SO NOTHING WAS NEFARIOUS?
I'd like to quote an excellent letter by election law scholar Paul Lehto, in regard to Nate Silver's editorial in the New York Times. Lehto nails it:
"A major reason (besides being apologists) why people can "see nothing nefarious" in election results is that it is so difficult to see anything whatsoever...
"Remember it is secret black box voting boxes we are talking about. Data is extremely hard to come up, except for the conclusory election results numbers that pop out of the black boxes ...he [Nate Silver] 'sees nothing nefarious' because he can see so very little (much like the rest of us) because of the very nature of the voting system.
"What is decisive in terms of where people come down on this issue is their underlying attitude toward things they can't see or investigate.
"If it is one of trust, they will find some small ledge of data to support the entire election because it is really trust they operate on. If it, instead, is an underlying attitude of accountability, then circumstances like Waukesha are concerning at least ... who can rationally be in favor of unaccountable government or unaccountable elections?
"...those who implicitly advocate "trust and confidence" in elections have put the cart before the horse: trust and confidence is a state of mind that should only be earned and must be re-earned with each election, and only after investigation reveals that all necessary checks and balances were in place in a properly designed voting system and that the checks and balances, including transparent observability and others, worked as they were intended to work.
"..But we can't have confidence right now just a few days after an election when we are missing so much information from Wisconsin, and much of what we do know stinks or is suggestive of mistakes and fraud. But Nate Silver simply, and erroneously, takes an entirely different approach that ignores accountability and instead looks for a silver lining of the "numbers jibing" and the like upon which to attach his presumed and pre-existing trust and confidence."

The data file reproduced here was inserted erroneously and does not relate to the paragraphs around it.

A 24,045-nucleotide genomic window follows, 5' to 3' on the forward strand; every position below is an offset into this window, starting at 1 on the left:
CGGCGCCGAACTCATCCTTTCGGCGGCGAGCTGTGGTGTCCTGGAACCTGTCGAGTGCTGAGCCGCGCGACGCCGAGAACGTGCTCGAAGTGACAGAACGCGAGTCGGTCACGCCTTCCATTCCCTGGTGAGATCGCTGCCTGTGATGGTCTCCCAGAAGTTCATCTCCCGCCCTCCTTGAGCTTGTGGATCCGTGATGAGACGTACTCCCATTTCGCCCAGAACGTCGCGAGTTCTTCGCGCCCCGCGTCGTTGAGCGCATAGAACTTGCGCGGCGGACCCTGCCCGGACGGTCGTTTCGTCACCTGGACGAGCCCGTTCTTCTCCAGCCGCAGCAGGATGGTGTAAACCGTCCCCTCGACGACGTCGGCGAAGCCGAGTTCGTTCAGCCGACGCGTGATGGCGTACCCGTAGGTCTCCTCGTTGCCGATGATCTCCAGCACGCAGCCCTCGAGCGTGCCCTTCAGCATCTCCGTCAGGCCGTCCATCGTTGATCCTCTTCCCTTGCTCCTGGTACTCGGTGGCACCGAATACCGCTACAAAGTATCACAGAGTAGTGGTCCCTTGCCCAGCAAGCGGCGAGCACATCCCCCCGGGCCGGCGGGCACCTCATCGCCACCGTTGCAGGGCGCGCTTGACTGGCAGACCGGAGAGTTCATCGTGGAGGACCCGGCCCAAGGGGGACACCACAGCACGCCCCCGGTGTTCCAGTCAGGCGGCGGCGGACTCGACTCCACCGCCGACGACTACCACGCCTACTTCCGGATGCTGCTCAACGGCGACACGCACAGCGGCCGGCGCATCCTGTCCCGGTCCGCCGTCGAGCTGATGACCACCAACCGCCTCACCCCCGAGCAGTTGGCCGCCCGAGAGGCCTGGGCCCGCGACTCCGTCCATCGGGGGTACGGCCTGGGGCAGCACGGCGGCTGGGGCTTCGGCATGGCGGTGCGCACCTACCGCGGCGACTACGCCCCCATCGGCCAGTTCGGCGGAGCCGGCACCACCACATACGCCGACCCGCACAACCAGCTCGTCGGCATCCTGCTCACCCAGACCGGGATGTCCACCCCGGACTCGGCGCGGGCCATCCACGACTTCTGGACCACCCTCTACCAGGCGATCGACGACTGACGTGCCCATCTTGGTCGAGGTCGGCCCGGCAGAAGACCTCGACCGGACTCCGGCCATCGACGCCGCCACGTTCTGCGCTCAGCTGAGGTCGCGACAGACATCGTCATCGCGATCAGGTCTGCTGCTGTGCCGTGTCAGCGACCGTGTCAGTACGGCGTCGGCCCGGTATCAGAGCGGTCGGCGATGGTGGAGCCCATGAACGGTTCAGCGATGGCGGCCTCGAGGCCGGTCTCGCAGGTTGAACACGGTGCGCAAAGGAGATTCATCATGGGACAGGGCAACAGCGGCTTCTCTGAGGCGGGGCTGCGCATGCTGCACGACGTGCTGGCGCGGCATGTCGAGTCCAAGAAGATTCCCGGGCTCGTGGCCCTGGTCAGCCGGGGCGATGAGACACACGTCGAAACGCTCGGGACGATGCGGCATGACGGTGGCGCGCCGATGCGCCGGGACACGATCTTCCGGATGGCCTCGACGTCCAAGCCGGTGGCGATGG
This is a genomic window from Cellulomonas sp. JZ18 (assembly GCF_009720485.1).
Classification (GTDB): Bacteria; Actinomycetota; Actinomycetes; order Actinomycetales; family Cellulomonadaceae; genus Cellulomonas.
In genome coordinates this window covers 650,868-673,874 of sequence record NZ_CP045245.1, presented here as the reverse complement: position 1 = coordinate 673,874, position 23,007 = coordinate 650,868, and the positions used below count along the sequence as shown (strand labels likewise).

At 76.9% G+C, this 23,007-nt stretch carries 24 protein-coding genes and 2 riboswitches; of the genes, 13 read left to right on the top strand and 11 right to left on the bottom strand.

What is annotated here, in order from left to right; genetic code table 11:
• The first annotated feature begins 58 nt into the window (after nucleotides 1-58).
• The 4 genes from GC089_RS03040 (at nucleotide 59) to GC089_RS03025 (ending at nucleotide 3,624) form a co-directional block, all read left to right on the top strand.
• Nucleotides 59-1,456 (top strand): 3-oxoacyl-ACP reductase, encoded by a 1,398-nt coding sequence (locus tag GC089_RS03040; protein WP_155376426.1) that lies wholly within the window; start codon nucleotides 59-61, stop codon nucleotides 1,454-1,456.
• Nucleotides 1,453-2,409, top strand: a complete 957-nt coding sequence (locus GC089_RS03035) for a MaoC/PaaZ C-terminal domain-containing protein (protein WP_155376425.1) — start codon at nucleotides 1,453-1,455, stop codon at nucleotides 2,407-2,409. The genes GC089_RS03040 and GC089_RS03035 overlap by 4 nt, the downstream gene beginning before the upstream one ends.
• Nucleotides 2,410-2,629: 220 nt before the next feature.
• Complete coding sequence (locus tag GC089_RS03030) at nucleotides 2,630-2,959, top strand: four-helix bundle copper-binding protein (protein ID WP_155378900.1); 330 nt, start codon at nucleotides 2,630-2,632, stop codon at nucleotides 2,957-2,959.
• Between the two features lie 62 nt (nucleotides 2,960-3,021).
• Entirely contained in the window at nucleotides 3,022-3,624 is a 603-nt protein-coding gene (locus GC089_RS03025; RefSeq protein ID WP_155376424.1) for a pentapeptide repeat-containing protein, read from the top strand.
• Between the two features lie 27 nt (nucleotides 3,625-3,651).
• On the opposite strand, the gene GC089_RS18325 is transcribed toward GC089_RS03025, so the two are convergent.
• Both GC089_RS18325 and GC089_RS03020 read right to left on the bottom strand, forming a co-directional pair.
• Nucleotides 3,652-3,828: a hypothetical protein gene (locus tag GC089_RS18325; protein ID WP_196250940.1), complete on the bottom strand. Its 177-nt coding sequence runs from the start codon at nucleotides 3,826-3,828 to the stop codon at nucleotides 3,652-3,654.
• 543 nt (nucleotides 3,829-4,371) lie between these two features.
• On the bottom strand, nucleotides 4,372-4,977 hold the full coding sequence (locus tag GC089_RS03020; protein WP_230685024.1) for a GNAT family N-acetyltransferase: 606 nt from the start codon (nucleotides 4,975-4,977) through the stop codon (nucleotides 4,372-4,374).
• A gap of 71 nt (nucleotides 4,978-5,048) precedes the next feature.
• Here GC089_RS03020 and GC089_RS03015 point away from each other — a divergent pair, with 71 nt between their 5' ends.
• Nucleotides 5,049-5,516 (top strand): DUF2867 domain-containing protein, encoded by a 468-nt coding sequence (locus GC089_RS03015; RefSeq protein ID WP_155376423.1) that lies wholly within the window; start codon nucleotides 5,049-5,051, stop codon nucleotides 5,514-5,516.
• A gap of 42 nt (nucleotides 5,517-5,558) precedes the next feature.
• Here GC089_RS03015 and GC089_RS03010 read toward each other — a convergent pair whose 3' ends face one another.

Good stuff, Paul Lehto. In other words, we should not be urging the public to trust what the public cannot see and authenticate. We have a structural problem with US election procedures, and instead of focusing on politics, we should be working together to restore the public ability to see what's going on.
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Government is the servant of the people, and not the master of them. The people, in delegating authority, do not give their public servants the right to decide what is good for the people to know and what is not good for them to know. We insist on remaining informed so that we may retain control over the instruments of government we have created.
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